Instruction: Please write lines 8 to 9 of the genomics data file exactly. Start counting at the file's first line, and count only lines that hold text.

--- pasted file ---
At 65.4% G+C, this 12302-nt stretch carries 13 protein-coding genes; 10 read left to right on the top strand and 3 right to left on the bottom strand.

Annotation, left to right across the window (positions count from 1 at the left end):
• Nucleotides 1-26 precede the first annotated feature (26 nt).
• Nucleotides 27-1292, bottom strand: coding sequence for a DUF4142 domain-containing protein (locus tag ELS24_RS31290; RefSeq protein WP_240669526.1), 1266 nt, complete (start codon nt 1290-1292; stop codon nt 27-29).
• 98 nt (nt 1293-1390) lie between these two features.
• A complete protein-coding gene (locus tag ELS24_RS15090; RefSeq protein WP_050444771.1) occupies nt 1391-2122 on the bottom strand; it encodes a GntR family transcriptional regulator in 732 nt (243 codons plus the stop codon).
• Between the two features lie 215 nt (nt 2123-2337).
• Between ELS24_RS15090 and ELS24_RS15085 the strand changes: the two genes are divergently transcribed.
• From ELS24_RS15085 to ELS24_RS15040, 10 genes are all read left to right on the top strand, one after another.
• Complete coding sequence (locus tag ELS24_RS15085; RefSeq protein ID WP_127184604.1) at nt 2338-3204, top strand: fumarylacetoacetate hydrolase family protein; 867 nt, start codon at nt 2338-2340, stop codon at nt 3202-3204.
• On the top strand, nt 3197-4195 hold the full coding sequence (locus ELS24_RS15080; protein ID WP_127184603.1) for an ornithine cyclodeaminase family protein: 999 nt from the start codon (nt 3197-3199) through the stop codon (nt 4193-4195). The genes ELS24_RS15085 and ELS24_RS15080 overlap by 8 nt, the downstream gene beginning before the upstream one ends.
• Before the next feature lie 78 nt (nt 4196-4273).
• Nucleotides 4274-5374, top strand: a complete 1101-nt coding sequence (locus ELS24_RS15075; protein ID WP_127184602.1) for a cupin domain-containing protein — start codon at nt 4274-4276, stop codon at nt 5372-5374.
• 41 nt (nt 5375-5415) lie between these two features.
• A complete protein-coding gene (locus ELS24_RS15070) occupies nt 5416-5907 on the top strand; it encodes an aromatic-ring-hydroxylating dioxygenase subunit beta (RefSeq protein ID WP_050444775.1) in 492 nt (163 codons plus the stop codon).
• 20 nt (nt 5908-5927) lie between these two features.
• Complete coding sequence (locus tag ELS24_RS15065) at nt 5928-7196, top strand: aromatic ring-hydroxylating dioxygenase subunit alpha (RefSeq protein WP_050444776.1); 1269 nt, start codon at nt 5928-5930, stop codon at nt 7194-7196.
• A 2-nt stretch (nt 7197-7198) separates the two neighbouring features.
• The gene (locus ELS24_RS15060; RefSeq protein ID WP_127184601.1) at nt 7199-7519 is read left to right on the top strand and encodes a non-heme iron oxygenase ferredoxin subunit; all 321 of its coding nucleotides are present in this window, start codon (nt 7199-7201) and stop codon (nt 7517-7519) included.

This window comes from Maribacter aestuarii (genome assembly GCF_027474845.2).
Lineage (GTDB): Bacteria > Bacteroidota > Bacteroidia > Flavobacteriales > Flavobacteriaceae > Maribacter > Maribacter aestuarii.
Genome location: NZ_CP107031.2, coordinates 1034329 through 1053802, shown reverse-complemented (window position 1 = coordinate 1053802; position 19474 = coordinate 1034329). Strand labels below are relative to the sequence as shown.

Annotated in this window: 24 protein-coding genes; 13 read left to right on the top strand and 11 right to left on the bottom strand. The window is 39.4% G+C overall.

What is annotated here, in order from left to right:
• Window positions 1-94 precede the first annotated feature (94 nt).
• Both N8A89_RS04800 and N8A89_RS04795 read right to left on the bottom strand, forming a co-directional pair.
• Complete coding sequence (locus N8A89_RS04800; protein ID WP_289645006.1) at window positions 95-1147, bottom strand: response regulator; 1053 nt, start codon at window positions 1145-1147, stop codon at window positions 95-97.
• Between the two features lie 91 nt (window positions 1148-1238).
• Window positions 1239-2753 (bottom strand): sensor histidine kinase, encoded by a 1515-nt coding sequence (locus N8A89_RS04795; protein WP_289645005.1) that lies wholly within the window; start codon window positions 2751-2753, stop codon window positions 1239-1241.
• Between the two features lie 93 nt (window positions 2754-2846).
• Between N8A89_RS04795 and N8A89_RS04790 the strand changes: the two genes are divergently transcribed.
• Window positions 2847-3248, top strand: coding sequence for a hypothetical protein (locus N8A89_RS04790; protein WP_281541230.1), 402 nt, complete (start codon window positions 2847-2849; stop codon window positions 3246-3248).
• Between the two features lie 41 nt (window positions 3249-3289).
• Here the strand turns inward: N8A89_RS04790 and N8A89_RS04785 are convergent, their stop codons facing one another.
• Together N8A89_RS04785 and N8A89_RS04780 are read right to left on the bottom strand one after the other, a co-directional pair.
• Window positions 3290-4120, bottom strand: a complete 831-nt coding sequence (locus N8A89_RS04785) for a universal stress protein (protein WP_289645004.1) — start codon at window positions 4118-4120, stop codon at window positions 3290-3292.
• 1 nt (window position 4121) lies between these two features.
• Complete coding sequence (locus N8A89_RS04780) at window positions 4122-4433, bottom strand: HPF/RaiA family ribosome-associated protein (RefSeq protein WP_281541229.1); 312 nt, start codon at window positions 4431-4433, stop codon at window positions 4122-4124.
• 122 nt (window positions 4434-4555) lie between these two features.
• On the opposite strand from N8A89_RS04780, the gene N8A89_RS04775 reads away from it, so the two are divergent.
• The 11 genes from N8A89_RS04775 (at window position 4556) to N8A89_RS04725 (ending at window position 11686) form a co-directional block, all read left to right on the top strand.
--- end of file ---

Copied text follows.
• Between ELS24_RS15090 and ELS24_RS15085 the strand changes: the two genes are divergently transcribed.
• From ELS24_RS15085 to ELS24_RS15040, 10 genes are all read left to right on the top strand, one after another.